“Non-typical events and venues we would be able to perform at may include anything from a convention, to a parade, to a party, a wedding, an outdoor show/concert and the list can keep going,” said Schayot. “We performed for Hammond Horror Fest this year, and we’re looking to do a few other things now such as marching in some of the Mardi Gras parades, maybe even perform at a Mardi Gras Ball, and there’s even some talk about performing at the New Orleans Comic Con next year.” 

The group’s first show at Hammond Horror Fest has held a special place in the heart of Pourciau. The challenging bits, introduction to other artists and bond with her fellow members of the group solidified the new journey the women were beginning. 

“I felt like we became family on that night,” said Pourciau. “I want the audience to feel inspired, to feel that they too can find their outlet and share their creativity with others. It’s a magical thing when art brings people together.”

Like Pourciau, Lewis also enjoyed performing at Hammond Horror Fest and she stated that recognizing the benefits of working, as a team has been her most valuable lesson as a member.

“We each have different talents from singing, dancing and even creating art,” said Lewis. “We are all simply artists. Everything you see we create ourselves from the merchandise to even our own dance costumes.” 

Prosperie believes that the diversity of the members is the most unique quality of The Wicked Little Voodoo Dolls. She also believes that having a live singer as a part of a burlesque show is a unique addition to performances by creating a vintage New Orleans live show.

“We have different girls from different backgrounds with different abilities coming together as one to entertain our audience,” said Prosperie.

The most valuable lesson learned for Prosperie through being a member of The Wicked Little Voodoo Dolls is to do what she loves which is performing. She enjoys getting feedback from the audience after performances.

“Performing in our group feeds my soul in the sense that I am doing purely what I enjoy, entertaining,” said Prosperie. “No matter what problems may arise, or what obstacles I have to go through, at the end of the day, it’s all worth it because I’m a part of something that is bringing joy to others.”

Pourciau has also learned the art of dedication since joining The Wicked Little Voodoo Dolls despite not having a dance background.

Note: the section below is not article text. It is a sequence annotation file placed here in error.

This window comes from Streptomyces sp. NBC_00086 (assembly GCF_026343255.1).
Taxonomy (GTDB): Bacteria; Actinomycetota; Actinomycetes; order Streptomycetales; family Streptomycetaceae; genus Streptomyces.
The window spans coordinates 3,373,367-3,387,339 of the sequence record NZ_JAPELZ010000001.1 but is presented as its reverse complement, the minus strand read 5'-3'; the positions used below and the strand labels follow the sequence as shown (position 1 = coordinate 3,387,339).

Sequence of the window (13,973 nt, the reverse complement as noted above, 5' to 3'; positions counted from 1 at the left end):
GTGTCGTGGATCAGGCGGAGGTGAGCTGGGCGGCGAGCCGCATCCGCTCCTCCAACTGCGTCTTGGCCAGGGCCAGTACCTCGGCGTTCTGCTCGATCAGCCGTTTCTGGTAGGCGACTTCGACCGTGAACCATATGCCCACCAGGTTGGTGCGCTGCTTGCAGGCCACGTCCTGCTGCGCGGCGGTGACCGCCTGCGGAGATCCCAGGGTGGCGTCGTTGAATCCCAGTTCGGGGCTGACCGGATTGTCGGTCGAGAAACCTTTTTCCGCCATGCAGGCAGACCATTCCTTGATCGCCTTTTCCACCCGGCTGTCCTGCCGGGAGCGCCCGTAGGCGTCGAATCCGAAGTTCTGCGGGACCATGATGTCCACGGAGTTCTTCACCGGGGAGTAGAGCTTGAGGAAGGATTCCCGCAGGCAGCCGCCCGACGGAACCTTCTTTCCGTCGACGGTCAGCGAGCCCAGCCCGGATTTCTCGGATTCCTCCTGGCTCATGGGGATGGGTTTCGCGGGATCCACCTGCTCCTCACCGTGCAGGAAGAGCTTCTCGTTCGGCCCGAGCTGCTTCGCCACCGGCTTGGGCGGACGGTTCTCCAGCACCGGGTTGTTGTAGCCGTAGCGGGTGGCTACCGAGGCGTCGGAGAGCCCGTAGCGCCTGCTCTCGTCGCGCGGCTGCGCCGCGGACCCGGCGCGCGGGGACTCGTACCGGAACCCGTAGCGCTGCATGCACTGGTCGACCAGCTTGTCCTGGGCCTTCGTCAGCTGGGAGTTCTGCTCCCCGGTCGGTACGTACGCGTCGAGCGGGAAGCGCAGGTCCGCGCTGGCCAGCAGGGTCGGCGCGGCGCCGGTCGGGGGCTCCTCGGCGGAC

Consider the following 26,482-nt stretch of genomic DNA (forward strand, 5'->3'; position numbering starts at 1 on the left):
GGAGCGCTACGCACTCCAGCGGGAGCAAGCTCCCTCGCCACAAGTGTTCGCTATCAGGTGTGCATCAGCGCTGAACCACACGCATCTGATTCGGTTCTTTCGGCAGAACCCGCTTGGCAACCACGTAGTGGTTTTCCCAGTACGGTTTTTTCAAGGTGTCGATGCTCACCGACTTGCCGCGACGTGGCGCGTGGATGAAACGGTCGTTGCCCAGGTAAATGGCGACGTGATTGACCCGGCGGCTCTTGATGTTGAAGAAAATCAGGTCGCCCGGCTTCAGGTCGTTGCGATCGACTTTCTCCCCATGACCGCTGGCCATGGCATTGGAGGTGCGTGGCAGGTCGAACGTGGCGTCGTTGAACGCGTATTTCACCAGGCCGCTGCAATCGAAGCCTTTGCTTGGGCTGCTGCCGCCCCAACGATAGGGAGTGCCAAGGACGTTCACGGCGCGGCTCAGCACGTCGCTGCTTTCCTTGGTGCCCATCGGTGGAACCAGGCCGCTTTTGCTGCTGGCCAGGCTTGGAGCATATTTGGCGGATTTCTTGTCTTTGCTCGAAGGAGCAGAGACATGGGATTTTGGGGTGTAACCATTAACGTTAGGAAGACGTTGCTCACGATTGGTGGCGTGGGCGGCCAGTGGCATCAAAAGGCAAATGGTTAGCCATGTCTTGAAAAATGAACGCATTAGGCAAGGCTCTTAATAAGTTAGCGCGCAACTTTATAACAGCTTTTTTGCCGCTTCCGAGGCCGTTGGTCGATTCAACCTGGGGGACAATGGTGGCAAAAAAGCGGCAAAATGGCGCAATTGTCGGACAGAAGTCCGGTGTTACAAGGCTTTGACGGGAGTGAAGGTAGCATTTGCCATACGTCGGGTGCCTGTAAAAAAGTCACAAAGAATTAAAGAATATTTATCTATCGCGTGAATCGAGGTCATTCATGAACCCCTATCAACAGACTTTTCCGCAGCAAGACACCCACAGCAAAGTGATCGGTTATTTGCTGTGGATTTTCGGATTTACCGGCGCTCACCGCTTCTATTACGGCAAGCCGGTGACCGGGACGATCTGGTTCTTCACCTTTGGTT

“Crystal has helped me to grow in ways I never thought possible,” said Pourciau. “I’m really happy with the progress we’ve made and am so grateful for her time and patience.” 

Pourciau has since seen changes in her work ethic and personal life. 

“I’m more willing to boldly take on challenges and work for what I want, rather than let my anxiety hold me back,” said Pourciau.

According to Schayot, The Wicked Little Voodoo Dolls are always taking applications and conducting auditions. Interviews and auditions can be held in a variety of ways.

“The first option is to meet with me in person to show your talent and continue with a brief casual interview,” said Schayot. “The other option is to email your audition to [email protected] with your full name, contact info, photos, headshot and full body, and two shorter 30 to 45 second videos to show your talents.” 

Although Schayot keeps an open mind when searching for new members, the most important qualities that she considers are personality and attitude. Having positivity and eagerness are imperative to being a part of The Wicked Little Voodoo Dolls. 

“I love being able to incorporate everyone’s versatile talents into the shows when I can,” said Schayot.  “Being technically trained is helpful, but not always necessary. If you are willing to work hard, I’m willing to help you get to where you want to be. As a teacher, that is my job and I love it.” 

The Wicked Little Voodoo Dolls can be seen at Cate Street Pub in Hammond on Tuesday, Jan. 31 to perform their “Twisted Ritz Glamour & Glitz” show, which will include tunes of musical theatre.

For more information, visit their Facebook page at or email them at [email protected]

Although women with multiple backgrounds and personalities joined together for the purpose of performing and entertaining audiences, it is their hard work and dedication to their craft that bonds them together.

“I love being able to choreograph and perform and just do what I love to do,” said Schayot. “The fact that the other members of the group can come together to do the exact same thing makes it absolutely worth all of the time and energy we put into everything. We would not take the time to make and embellish our own costumes and props and merchandise and choreograph our dances and practice and everything else that goes along with being a performance artist if we didn’t absolutely love it.”





The Wicked Little Voodoo Dolls’ first performance was at the Hammond Horror Fest, an annual festival held in the beginning of October that showcases the local arts community. Felicity Prosperie, Violet Haze, prepares for the performance backstage that marked the beginning of a new journey for the group.
Courtesy of Crystal Schayot